The proposed K23 Career Development Award will enable Jennifer Woo Baidal, MD, MPH to establish an independent research career with expertise in childhood obesity and pediatric nonalcoholic fatty liver disease (NAFLD). Dr. Woo Baidal is a pediatric gastroenterologist whose long-term goal is to translate epidemiologic and patient-oriented research findings to interventions to reduce childhood obesity and NAFLD in vulnerable populations, but further training is required to accomplish this goal. Thus, she has assembled a team of mentors to fulfill her immediate goal for advanced training in (1) diagnostic research principles in relation to pediatric NAFLD; (2) epidemiologic research including cohort design and implementation; (3) quantitative research including longitudinal data analysis; (4) genetic and genomic research; and (5) research dissemination and professional development. Pediatric NAFLD is a serious complication of childhood obesity and the most common chronic pediatric liver disease worldwide. NAFLD comprises a spectrum of phenotypes including hepatic steatosis, nonalcoholic steatohepatitis (NASH), and fibrosis/cirrhosis. Until recently, a major barrier to advancing understanding of risk factors for pediatric NAFLD has been lack of non-invasive diagnostic modalities that are practical in children. Transient elastography is a FDA-approved, non-invasive tool that simultaneously measures hepatic steatosis and fibrosis at the point-of-care, and is widely used in adults to monitor disease progression and treatment response. The candidate?s preliminary research supports the ability of transient elastography to diagnosis steatosis and fibrosis in children, thus allowing longitudinal studies of the emergence and progression of pediatric NAFLD in children with overweight and obesity. The proposed research consists of two inter-related aims to (1) complete a full-scale validation study for transient elastography in a pediatric setting and (2) use transient elastography to test specific dietary, behavioral, and biologic hypotheses related to etiology and progression of NAFLD in childhood. This research will leverage two existing cohorts at Columbia University Medical Center and will establish a cohort of 400 children at risk for NAFLD as a platform for future R01 applications. Successful completion of this project will shed new light on mechanisms that lead to development of pediatric NAFLD in children with overweight/obesity, and provide Dr. Woo Baidal the necessary training and experience to develop an independent research program focused on reduction of pediatric NAFLD in the context of childhood obesity.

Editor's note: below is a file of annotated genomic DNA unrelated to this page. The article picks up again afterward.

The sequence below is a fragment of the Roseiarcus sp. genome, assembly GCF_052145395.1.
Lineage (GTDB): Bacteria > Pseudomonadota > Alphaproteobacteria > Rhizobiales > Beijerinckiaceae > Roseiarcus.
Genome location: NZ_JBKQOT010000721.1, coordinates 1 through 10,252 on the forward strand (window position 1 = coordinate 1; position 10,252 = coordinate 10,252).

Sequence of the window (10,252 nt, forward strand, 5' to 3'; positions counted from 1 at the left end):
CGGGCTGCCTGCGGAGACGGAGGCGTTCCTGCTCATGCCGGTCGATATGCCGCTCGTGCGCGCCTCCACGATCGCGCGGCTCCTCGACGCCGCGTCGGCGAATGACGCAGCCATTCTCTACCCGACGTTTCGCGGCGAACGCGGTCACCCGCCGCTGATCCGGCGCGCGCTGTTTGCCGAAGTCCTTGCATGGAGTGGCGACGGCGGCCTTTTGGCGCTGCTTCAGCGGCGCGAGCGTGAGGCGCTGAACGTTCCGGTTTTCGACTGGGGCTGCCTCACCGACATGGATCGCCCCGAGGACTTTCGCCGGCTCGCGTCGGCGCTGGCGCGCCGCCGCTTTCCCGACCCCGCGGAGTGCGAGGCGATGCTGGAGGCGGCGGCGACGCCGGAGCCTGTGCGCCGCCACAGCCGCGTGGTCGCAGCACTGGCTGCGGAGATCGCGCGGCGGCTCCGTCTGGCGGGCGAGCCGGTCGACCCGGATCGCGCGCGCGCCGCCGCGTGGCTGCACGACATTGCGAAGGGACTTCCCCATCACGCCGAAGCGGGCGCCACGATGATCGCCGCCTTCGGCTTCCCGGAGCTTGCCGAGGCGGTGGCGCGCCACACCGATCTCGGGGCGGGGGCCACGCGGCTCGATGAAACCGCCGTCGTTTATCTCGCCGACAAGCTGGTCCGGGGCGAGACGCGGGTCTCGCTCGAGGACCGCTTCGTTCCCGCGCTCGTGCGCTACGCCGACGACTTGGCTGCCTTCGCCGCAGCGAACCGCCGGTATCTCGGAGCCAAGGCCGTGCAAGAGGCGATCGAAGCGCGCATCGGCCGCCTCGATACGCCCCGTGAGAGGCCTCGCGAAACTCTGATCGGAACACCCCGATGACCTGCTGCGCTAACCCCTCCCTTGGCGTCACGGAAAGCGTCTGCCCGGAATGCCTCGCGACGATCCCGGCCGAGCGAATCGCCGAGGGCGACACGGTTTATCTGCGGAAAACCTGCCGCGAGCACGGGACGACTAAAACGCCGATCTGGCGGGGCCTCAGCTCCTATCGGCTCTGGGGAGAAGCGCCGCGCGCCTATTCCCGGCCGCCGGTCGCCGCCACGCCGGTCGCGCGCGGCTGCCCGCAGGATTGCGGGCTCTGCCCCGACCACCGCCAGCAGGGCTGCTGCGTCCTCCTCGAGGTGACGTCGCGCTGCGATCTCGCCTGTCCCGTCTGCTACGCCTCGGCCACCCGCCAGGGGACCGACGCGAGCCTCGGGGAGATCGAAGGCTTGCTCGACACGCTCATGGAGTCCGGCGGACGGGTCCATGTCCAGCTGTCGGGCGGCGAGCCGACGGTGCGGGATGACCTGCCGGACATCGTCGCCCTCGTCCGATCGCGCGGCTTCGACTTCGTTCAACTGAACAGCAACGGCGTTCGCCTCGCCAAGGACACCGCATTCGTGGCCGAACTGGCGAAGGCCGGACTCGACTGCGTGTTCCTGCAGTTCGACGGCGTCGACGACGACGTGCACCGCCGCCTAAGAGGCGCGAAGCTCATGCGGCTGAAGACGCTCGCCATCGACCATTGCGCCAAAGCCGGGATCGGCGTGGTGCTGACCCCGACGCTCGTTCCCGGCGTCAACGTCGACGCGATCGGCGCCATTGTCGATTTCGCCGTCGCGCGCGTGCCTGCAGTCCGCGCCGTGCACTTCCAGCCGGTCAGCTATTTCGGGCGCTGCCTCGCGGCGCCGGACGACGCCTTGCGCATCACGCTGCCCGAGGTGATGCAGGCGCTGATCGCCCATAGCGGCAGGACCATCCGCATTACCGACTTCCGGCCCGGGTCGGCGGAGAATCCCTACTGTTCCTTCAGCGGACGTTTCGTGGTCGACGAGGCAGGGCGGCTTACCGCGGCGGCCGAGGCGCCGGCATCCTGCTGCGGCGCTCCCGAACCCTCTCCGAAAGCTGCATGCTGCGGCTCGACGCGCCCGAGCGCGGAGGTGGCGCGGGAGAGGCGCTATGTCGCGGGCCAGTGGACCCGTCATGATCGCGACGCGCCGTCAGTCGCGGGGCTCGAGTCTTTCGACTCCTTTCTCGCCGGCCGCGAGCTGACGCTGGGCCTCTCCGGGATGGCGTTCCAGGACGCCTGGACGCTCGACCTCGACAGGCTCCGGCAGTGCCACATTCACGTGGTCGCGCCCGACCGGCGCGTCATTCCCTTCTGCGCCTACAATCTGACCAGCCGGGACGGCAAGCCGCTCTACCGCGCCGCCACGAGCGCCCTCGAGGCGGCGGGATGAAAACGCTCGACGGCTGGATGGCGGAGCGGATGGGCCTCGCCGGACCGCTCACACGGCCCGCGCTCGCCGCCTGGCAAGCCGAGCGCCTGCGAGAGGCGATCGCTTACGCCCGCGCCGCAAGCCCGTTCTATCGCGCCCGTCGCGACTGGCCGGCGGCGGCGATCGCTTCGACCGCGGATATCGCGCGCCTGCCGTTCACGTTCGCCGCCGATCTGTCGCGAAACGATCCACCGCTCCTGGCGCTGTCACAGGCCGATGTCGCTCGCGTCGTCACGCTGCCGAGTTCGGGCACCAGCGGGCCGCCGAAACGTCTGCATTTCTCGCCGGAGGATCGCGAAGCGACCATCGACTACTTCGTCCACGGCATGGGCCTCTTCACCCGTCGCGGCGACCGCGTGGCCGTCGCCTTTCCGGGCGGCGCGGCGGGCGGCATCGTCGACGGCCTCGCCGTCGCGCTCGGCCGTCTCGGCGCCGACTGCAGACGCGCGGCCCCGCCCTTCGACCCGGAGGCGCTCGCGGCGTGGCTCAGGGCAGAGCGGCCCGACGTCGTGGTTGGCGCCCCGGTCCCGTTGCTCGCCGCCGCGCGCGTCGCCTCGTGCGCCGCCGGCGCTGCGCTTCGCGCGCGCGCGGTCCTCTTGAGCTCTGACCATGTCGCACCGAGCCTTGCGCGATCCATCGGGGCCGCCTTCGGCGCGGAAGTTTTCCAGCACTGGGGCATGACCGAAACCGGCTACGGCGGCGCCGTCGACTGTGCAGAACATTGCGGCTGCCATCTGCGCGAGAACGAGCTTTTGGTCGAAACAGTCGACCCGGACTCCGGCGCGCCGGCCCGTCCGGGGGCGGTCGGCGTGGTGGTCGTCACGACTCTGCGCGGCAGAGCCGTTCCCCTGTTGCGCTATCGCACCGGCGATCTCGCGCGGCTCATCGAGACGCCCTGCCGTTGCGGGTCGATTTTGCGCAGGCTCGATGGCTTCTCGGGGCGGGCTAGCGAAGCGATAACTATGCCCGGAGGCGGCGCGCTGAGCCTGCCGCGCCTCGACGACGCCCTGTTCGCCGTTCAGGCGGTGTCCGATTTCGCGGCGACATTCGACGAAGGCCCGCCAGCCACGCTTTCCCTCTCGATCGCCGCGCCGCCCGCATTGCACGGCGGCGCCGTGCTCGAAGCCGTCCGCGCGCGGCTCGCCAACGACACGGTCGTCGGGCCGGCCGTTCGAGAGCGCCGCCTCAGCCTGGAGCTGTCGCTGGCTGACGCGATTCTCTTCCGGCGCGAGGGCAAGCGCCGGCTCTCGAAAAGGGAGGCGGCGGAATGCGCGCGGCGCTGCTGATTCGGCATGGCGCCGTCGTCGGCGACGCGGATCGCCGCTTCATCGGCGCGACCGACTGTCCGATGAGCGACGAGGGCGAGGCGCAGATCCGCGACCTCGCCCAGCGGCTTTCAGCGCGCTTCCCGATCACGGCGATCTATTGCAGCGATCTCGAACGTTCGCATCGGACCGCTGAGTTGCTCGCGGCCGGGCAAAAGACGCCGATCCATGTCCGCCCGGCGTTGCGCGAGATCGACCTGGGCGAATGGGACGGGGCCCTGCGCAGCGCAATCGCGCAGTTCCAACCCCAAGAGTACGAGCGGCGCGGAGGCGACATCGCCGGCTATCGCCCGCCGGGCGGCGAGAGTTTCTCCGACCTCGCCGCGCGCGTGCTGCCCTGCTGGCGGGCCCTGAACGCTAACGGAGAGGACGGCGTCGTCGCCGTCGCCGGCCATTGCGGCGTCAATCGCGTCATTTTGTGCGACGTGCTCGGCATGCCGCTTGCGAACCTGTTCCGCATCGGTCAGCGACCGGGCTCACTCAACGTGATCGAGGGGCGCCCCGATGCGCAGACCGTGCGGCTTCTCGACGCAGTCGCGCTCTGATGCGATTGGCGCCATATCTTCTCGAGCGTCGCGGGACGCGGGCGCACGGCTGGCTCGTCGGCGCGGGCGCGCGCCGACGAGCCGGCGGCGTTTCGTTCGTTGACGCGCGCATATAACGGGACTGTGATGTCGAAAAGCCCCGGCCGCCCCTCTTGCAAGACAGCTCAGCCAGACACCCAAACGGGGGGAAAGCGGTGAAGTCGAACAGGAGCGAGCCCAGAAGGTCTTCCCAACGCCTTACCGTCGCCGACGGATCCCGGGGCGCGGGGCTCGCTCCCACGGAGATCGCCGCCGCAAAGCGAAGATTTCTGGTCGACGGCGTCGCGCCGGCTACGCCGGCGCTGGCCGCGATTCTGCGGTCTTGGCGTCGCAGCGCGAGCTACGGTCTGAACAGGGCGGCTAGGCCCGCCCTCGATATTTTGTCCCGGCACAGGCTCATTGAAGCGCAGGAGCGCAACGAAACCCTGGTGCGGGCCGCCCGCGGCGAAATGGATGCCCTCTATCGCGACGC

Nonalcoholic fatty liver disease is the most common cause of chronic liver disease in children and adults worldwide, and a leading reason for liver transplantation. Investigating methods for early detection and prevention of fatty liver disease in children is a public health imperative. This research will accelerate the use of non-invasive technologies to diagnose pediatric fatty liver disease, and provide new information on biologic and behavioral childhood risk factors that can be bridged to clinical and public health interventions to reduce fatty liver disease.
|Woo Baidal, Jennifer A; Morel, Kayla; Nichols, Kelsey et al. (2018) Sugar-Sweetened Beverage Attitudes and Consumption During the First 1000 Days of Life. Am J Public Health 108:1659-1665|
|Woo Baidal, Jennifer A; Elbel, Erin E; Lavine, Joel E et al. (2018) Associations of Early to Mid-Childhood Adiposity with Elevated Mid-Childhood Alanine Aminotransferase Levels in the Project Viva Cohort. J Pediatr 197:121-127.e1|
|Woo Baidal, Jennifer A; Cheng, Erika R; Rifas-Shiman, Sheryl L et al. (2018) Association of vitamin E intake at early childhood with alanine aminotransferase levels at mid-childhood. Hepatology 67:1339-1347|
|Nelson, Candace C; Colchamiro, Rachel; Perkins, Meghan et al. (2018) Racial/Ethnic Differences in the Effectiveness of a Multisector Childhood Obesity Prevention Intervention. Am J Public Health 108:1200-1206|